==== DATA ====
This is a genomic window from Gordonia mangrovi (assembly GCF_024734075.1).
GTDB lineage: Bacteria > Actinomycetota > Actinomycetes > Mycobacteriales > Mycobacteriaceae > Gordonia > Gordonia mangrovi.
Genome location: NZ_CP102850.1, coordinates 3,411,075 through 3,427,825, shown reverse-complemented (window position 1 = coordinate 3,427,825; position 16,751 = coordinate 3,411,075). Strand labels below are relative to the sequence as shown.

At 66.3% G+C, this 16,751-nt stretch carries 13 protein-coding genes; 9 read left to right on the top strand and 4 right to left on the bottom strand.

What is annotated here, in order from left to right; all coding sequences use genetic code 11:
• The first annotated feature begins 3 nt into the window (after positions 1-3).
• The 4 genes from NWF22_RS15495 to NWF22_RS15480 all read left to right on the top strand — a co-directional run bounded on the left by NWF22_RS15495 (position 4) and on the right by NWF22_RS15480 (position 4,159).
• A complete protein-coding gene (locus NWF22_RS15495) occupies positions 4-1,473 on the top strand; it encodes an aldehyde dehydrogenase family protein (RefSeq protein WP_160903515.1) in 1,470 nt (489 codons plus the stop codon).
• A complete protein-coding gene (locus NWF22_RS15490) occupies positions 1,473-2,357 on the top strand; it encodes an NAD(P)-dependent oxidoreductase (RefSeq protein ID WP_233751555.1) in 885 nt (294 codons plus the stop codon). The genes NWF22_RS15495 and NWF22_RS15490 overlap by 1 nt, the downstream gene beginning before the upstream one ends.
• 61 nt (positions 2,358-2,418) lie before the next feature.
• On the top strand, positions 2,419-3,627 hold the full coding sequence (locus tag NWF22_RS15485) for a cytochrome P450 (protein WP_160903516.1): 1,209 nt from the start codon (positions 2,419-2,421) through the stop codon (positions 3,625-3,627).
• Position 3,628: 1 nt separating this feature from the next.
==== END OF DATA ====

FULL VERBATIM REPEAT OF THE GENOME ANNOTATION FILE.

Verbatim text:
This is a genomic window from Gordonia mangrovi (assembly GCF_024734075.1).
GTDB lineage: Bacteria > Actinomycetota > Actinomycetes > Mycobacteriales > Mycobacteriaceae > Gordonia > Gordonia mangrovi.
Genome location: NZ_CP102850.1, coordinates 3,411,075 through 3,427,825, shown reverse-complemented (window position 1 = coordinate 3,427,825; position 16,751 = coordinate 3,411,075). Strand labels below are relative to the sequence as shown.

At 66.3% G+C, this 16,751-nt stretch carries 13 protein-coding genes; 9 read left to right on the top strand and 4 right to left on the bottom strand.

What is annotated here, in order from left to right; all coding sequences use genetic code 11:
• The first annotated feature begins 3 nt into the window (after positions 1-3).
• The 4 genes from NWF22_RS15495 to NWF22_RS15480 all read left to right on the top strand — a co-directional run bounded on the left by NWF22_RS15495 (position 4) and on the right by NWF22_RS15480 (position 4,159).
• A complete protein-coding gene (locus NWF22_RS15495) occupies positions 4-1,473 on the top strand; it encodes an aldehyde dehydrogenase family protein (RefSeq protein WP_160903515.1) in 1,470 nt (489 codons plus the stop codon).
• A complete protein-coding gene (locus NWF22_RS15490) occupies positions 1,473-2,357 on the top strand; it encodes an NAD(P)-dependent oxidoreductase (RefSeq protein ID WP_233751555.1) in 885 nt (294 codons plus the stop codon). The genes NWF22_RS15495 and NWF22_RS15490 overlap by 1 nt, the downstream gene beginning before the upstream one ends.
• 61 nt (positions 2,358-2,418) lie before the next feature.
• On the top strand, positions 2,419-3,627 hold the full coding sequence (locus tag NWF22_RS15485) for a cytochrome P450 (protein WP_160903516.1): 1,209 nt from the start codon (positions 2,419-2,421) through the stop codon (positions 3,625-3,627).
• Position 3,628: 1 nt separating this feature from the next.